Johann Bornman (pictured), product director at ETFmatic, explains why the firm is trying to close the gender investing gap.
On the 23rd of June, we launched a campaign called Mind the Gap to help address some of the challenges women face when it comes to making their money work best for them. The campaign, which ran for one month, allowed anyone that identifies as a woman in the 32 European countries we serve to get 6 months of free investment management fees when they opened and funded an account with ETFmatic. So why did we launch this campaign and what results have we seen since?
Robo-advice and fintech are generally all the rage these days. As incumbent firms and business models struggle to cope with the technological changes all around them, new firms offering new ways of doing things are aiming to democratise finance. Within the investment industry, high fees have long been a huge problem, with ordinary investors still to this day sacrificing tens of thousands of pounds in returns. Product offerings that are overly complex, esoteric and created, built and delivered during the days when paper communication was the norm has further discouraged the average investor. So it is with the aim to use technology to eradicate these costs, and pass them to the consumer, whilst offering straightforward and transparent solutions that firms like us have made our core mission.The problem, however, is that despite the democratisation of finance, it still seems only certain investors seem to be benefiting from this trend. Looking at the core demographics of your typical robo-adviser investor, it is perhaps not surprising to learn that men between the ages of 30 to 50 working in business services make up greater than 80 per cent of the user base. We as an industry are not doing enough to ensure we make our offerings and services as open as possible.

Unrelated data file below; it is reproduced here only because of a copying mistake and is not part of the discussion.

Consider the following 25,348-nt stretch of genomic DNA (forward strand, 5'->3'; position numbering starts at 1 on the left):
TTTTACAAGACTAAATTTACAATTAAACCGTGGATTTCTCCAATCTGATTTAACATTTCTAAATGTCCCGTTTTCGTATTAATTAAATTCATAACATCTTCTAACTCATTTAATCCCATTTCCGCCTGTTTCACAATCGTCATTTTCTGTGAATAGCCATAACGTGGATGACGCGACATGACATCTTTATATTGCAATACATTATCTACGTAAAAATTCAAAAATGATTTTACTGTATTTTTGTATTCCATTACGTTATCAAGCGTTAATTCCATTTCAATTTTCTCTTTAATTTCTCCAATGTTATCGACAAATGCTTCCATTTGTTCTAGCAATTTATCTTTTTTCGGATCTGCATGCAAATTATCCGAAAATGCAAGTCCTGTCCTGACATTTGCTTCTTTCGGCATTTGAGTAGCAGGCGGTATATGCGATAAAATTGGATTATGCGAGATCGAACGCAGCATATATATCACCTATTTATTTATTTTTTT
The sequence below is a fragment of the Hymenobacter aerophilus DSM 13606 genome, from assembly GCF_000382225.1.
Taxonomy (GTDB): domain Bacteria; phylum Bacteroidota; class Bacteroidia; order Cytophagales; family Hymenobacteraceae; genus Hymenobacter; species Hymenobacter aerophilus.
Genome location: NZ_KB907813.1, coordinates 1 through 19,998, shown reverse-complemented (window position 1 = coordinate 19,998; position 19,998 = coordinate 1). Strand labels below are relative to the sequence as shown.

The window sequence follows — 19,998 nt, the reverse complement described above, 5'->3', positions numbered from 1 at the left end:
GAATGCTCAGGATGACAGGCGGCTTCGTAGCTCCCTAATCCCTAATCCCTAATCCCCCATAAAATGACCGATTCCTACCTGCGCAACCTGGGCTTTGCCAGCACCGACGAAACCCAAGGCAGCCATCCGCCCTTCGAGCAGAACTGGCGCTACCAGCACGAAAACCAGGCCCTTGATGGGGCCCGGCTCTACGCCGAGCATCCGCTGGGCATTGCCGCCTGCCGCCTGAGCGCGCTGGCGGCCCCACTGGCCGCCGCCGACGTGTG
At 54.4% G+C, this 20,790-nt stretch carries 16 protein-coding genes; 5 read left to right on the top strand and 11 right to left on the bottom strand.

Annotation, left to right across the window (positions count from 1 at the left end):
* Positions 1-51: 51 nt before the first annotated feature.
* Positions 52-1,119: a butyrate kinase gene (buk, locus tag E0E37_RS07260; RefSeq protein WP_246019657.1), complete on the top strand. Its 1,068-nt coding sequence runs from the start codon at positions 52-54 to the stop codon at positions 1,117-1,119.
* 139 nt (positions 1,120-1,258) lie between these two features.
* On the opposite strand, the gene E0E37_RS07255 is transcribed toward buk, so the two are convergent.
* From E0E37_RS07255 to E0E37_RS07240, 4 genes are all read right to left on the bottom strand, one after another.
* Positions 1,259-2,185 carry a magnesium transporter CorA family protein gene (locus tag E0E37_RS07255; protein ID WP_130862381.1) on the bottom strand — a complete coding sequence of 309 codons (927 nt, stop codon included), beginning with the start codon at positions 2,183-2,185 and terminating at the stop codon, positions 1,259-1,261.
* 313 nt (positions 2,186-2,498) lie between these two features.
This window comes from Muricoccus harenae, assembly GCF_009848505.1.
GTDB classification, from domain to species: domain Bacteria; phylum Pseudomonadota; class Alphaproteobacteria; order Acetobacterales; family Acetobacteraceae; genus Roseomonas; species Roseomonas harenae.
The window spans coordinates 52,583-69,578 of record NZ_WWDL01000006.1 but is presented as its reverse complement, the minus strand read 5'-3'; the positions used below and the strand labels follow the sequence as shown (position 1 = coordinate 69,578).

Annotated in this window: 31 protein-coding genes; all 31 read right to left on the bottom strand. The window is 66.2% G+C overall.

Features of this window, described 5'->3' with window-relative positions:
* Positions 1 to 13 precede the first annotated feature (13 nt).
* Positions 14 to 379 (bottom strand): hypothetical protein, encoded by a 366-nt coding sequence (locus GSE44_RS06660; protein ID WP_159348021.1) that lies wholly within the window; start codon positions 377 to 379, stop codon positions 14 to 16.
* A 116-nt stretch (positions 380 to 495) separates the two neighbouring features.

A study by the Telegraph revealed that women are just as likely as men to have savings accounts and cash ISAs. However, only 10 per cent of women have stock and shares ISAs compared to 17 per cent of men, and only 7 per cent held other investments or unit trusts compared to 14 per cent for their male counterparts. In other words, women on average are chronically underinvested and prefer to keep their earnings in cash, an option they deem far safer than the risky stock market. This is incredibly interesting given that, statistically, women on average, tend to outperform men when it comes to investing.
Given what appears to be less vulnerability to overconfidence and overtrading, women have edged ahead of men when the returns of ordinary investors are compared. This investment gap is perhaps less well known compared to the pay gap. There is much research and government policy on this issue and we certainly don’t have the expertise to contribute to the discussion. What we can do however is allow all investors to let their money work best for them. So it is very much with this aim in mind that we launched our Mind the Gap campaign.
Since the launch in late June, we have seen a marketable increase in the amount of women visitors to our website. The chart below is from Google’s analytics and tracks website visitors by gender.
We find this data incredibly encouraging but absolutely recognise that it is nowhere near good enough. We need to work much harder in making sure that we democratise finance for all and ensure that we have a far more equitable split in our client base. We spend a lot of time speaking to all our clients to ensure we refine and improve our product offering, content and communication. As we expand beyond our current core demographic we continually work on where we reach our clients, how we communicate with them and how straightforward and transparent our solution is. On the campaign side our Mind the Gap launch is only the first in what we foresee to be many. So in order to achieve our core mission, we will continue to work as hard as we can to reach women investors and assist them in making their money work best for them.